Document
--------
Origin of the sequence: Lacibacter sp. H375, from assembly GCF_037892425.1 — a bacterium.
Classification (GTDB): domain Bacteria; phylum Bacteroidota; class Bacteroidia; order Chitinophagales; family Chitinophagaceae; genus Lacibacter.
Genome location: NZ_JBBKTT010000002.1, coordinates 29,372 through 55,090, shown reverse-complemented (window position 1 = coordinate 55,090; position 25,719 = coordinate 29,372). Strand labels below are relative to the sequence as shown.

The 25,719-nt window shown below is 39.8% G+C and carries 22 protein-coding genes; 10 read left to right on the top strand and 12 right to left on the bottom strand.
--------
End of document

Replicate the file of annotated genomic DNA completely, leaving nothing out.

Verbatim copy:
Origin of the sequence: Lacibacter sp. H375, from assembly GCF_037892425.1 — a bacterium.
Classification (GTDB): domain Bacteria; phylum Bacteroidota; class Bacteroidia; order Chitinophagales; family Chitinophagaceae; genus Lacibacter.
Genome location: NZ_JBBKTT010000002.1, coordinates 29,372 through 55,090, shown reverse-complemented (window position 1 = coordinate 55,090; position 25,719 = coordinate 29,372). Strand labels below are relative to the sequence as shown.

The 25,719-nt window shown below is 39.8% G+C and carries 22 protein-coding genes; 10 read left to right on the top strand and 12 right to left on the bottom strand.